What is Viognier

by John Staughton (BASc, BFA) last updated -

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Viognier is not the most common variety of wine grape in the world, but it has contributed its sweet notes to one of the most popular French wines in history.

What is Viognier?

Viognier is a type of grape varietal that grows in the south of France and is used to produce a wine of the same name, as per the book ‘Wine: Flavour Chemistry’, published by Jokie Bakker and Ronald J. Clarke. This wine variety is a white wine, and is well known for its full body and fruitiness, along with notes of peach and honeysuckle. Styles of this wine can be oak-aged or not. Aging the wine in oak barrels gives the wine the taste of vanilla and a creamy mouthfeel. It has a soft acidity and a generally sweet taste. A typical viognier ABV ranges between 13% and 15%.

viognier

Viognier vs. Chardonnay

  • Origin: Chardonnay grapes are descended from Pinot grapes, whereas viognier grapes are not.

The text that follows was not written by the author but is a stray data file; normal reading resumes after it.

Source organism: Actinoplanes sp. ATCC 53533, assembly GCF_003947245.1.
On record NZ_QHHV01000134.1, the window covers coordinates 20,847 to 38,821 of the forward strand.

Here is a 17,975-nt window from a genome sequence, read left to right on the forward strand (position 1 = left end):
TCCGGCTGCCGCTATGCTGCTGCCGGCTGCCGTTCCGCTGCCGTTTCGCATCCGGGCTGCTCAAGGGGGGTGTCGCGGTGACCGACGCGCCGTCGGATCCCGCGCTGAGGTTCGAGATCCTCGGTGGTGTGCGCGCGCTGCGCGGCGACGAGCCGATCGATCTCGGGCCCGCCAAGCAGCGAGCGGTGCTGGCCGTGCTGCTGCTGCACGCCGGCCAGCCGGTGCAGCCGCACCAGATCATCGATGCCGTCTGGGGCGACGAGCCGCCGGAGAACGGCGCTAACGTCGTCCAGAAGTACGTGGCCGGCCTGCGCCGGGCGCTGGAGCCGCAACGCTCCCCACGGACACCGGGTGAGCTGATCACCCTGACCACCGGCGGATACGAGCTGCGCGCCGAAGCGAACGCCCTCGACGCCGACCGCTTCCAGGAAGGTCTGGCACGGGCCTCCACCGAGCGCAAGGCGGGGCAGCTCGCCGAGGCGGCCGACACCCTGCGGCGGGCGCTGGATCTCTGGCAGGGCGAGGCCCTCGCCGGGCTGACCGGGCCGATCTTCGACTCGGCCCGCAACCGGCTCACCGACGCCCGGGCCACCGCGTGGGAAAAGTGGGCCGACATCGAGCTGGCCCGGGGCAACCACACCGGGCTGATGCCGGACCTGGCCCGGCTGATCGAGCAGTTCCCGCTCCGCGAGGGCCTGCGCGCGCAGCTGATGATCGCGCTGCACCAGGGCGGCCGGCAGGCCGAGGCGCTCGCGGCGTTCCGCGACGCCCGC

• Flavor & Aroma: While both this wine variety and chardonnay are white, barrel-aged wines, they have very different aromas. Viognier has a floral aroma, reminiscent of rose petals and tangerines. It contains some almond flavors as well. Chardonnay has a very strong flavor and aroma of golden apple, with some citrus notes that are sharper than the French wine in question. It is much less acidic than chardonnay, with a floral aroma and soft, oily mouthfeel, as per a research published by Tracey E.SiebertThe Australian Wine Research Institute.
  • Pairing: It pairs well with vibrant hot spices, like turmeric or chili, and root vegetables, such as carrots and sweet potatoes. Chardonnay, as a result of its creamy texture and citric brightness, with little sweetness, can be paired best with white, lean proteins like fish or chicken.
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About the Author

John Staughton is a traveling writer, editor, and publisher who earned his English and Integrative Biology degrees from the University of Illinois in Champaign, Urbana (USA). He is the co-founder of a literary journal, Sheriff Nottingham, and calls the most beautiful places in the world his office. On a perpetual journey towards the idea of home, he uses words to educate, inspire, uplift and evolve.

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